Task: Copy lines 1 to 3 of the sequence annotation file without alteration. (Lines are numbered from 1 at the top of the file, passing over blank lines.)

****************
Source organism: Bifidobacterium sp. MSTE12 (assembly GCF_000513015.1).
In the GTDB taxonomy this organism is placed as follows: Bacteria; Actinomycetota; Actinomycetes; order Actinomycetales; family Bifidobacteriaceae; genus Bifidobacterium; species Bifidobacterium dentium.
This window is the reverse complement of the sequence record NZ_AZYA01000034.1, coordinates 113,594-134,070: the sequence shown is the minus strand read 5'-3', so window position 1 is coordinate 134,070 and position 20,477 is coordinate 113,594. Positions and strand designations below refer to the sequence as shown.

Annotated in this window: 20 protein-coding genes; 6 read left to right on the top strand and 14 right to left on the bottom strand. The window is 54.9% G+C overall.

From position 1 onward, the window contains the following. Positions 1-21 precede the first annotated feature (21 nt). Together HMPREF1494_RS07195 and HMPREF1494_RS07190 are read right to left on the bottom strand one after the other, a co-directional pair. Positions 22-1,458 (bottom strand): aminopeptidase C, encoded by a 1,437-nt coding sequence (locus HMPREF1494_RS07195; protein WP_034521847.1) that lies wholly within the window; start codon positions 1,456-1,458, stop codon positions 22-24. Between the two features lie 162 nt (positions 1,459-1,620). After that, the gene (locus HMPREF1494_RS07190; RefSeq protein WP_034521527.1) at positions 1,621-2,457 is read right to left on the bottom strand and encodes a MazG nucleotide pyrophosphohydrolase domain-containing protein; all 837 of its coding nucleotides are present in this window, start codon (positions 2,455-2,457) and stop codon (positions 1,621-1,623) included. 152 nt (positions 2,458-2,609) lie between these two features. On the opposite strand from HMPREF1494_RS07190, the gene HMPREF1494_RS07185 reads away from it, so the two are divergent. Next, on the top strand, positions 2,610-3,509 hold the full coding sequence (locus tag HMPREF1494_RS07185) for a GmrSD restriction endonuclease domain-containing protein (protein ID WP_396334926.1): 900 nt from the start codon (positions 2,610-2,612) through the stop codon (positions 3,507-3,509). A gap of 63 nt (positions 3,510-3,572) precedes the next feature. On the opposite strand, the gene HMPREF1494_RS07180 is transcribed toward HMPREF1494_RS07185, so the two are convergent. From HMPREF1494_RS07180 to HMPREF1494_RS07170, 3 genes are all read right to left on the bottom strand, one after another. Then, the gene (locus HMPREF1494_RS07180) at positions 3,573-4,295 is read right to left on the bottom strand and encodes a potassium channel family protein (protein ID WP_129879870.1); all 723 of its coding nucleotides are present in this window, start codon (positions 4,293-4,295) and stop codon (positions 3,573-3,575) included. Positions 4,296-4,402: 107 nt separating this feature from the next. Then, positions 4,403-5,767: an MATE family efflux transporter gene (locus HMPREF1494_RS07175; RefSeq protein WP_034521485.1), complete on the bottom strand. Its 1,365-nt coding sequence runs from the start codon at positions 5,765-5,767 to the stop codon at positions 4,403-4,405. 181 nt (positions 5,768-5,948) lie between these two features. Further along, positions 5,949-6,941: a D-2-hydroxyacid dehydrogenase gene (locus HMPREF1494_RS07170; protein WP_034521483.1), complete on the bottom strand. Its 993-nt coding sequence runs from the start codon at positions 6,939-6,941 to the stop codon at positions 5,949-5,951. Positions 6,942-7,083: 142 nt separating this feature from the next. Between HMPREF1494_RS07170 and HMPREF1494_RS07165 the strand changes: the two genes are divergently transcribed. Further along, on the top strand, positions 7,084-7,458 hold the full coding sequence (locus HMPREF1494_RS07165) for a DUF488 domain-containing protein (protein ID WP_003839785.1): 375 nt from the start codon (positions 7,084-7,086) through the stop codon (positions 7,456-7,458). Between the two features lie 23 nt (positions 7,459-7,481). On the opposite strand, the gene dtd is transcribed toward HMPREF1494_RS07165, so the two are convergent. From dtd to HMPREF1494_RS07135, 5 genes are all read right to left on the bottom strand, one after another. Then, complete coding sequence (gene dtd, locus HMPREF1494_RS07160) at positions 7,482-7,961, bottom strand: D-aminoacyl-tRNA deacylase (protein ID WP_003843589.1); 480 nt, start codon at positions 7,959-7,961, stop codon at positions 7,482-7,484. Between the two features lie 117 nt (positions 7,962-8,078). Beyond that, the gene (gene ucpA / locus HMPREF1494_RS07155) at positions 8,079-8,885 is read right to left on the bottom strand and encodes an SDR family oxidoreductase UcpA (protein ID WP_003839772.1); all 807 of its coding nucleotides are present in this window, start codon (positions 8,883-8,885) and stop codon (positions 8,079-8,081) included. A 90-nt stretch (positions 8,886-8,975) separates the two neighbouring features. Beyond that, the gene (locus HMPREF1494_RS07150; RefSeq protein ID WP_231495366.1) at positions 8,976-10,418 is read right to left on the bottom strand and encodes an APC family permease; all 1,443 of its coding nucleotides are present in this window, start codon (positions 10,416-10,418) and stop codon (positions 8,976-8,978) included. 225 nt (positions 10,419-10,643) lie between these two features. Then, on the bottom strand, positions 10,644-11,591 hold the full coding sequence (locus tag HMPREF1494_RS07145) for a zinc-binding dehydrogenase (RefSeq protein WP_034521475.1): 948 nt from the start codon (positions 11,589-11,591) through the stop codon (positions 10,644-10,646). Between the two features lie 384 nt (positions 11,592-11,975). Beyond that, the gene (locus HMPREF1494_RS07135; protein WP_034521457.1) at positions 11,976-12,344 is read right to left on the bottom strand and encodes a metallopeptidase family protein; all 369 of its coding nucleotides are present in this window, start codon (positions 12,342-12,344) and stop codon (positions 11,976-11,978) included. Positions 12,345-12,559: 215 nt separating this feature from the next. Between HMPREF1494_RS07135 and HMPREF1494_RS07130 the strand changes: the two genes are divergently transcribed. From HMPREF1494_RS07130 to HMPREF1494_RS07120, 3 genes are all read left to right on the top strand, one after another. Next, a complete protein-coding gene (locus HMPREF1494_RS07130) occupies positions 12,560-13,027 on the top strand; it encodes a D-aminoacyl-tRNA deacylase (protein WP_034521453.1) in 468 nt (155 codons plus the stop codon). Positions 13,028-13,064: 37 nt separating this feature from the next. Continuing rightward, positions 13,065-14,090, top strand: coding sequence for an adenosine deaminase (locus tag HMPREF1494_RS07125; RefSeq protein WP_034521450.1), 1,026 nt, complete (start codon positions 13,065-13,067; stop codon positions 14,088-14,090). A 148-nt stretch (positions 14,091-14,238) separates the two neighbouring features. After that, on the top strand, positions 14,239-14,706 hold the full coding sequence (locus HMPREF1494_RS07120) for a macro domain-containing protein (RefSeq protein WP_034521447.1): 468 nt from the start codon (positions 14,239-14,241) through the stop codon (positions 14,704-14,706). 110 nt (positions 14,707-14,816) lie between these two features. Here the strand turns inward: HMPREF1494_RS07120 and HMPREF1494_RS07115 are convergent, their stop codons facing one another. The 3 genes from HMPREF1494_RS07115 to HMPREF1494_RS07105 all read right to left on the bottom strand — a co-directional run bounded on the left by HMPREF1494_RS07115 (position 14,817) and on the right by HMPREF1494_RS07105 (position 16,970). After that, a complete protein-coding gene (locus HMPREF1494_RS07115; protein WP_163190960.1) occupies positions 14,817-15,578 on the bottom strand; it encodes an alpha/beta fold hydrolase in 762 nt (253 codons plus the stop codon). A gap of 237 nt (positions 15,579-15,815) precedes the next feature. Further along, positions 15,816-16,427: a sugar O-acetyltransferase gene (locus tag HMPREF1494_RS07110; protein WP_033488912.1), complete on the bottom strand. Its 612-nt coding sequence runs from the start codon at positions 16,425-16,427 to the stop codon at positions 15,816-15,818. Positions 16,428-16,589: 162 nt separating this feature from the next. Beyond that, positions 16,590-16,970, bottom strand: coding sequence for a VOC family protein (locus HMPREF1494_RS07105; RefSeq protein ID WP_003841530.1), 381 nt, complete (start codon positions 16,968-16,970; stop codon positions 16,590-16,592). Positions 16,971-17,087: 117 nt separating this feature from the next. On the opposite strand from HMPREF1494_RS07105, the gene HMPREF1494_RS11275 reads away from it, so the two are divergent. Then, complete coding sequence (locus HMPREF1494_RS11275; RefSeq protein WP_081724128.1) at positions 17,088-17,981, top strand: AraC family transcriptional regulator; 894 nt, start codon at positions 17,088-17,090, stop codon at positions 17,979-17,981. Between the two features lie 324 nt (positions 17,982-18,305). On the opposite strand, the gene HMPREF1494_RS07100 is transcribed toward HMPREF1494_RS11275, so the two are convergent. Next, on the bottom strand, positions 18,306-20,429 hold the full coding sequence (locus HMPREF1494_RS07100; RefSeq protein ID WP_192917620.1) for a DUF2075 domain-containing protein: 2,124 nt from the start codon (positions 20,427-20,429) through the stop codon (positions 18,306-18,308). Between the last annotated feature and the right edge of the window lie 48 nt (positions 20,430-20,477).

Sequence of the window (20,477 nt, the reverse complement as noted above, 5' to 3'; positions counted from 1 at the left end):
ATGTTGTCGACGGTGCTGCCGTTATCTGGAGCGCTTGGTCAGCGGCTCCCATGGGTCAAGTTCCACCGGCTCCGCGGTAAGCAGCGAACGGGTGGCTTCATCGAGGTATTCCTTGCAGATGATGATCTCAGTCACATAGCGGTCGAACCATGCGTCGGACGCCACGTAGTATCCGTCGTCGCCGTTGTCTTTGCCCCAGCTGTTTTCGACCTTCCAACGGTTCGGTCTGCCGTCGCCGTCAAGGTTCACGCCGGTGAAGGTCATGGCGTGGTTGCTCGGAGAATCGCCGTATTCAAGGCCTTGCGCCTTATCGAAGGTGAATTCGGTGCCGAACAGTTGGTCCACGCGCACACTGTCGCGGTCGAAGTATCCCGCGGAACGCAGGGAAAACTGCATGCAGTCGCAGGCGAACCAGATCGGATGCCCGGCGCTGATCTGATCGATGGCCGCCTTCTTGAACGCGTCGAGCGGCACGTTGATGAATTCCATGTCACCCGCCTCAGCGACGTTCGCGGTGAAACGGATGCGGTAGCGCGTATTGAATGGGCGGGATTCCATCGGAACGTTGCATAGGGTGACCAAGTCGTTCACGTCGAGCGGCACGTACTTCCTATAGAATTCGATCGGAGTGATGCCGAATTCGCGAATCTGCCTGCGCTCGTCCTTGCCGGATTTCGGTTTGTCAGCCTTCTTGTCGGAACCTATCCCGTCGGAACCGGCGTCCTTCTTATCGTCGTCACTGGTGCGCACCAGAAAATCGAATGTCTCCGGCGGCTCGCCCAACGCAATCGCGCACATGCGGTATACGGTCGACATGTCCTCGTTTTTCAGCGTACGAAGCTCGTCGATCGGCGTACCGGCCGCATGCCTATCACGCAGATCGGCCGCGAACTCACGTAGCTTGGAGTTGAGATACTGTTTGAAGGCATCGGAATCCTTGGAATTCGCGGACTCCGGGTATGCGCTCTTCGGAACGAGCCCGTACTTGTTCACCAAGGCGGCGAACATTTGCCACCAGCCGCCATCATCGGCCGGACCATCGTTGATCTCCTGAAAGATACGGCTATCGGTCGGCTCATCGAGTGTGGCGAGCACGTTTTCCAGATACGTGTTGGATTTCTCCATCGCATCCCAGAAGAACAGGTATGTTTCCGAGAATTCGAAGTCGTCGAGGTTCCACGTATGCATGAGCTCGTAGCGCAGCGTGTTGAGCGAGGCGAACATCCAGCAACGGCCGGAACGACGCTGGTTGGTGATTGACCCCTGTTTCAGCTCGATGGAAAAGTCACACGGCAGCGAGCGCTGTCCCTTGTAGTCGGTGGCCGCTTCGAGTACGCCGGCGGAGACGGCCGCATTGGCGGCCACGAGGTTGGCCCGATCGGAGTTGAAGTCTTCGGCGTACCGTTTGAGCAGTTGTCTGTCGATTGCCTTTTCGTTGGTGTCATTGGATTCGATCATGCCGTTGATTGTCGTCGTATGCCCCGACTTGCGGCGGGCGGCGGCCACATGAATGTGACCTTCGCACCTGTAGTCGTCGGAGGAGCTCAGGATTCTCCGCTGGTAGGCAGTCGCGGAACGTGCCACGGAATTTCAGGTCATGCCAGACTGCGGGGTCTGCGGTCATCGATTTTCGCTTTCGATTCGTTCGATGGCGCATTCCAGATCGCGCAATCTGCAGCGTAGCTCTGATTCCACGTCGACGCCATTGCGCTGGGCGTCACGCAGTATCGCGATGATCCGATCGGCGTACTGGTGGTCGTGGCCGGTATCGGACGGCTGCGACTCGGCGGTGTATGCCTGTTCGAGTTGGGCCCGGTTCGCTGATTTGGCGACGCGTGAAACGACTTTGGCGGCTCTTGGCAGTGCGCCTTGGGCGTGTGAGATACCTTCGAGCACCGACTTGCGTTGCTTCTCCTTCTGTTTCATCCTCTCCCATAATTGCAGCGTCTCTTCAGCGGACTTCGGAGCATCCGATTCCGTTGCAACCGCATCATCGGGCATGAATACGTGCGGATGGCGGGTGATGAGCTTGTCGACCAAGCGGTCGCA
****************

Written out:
Source organism: Bifidobacterium sp. MSTE12 (assembly GCF_000513015.1).
In the GTDB taxonomy this organism is placed as follows: Bacteria; Actinomycetota; Actinomycetes; order Actinomycetales; family Bifidobacteriaceae; genus Bifidobacterium; species Bifidobacterium dentium.
This window is the reverse complement of the sequence record NZ_AZYA01000034.1, coordinates 113,594-134,070: the sequence shown is the minus strand read 5'-3', so window position 1 is coordinate 134,070 and position 20,477 is coordinate 113,594. Positions and strand designations below refer to the sequence as shown.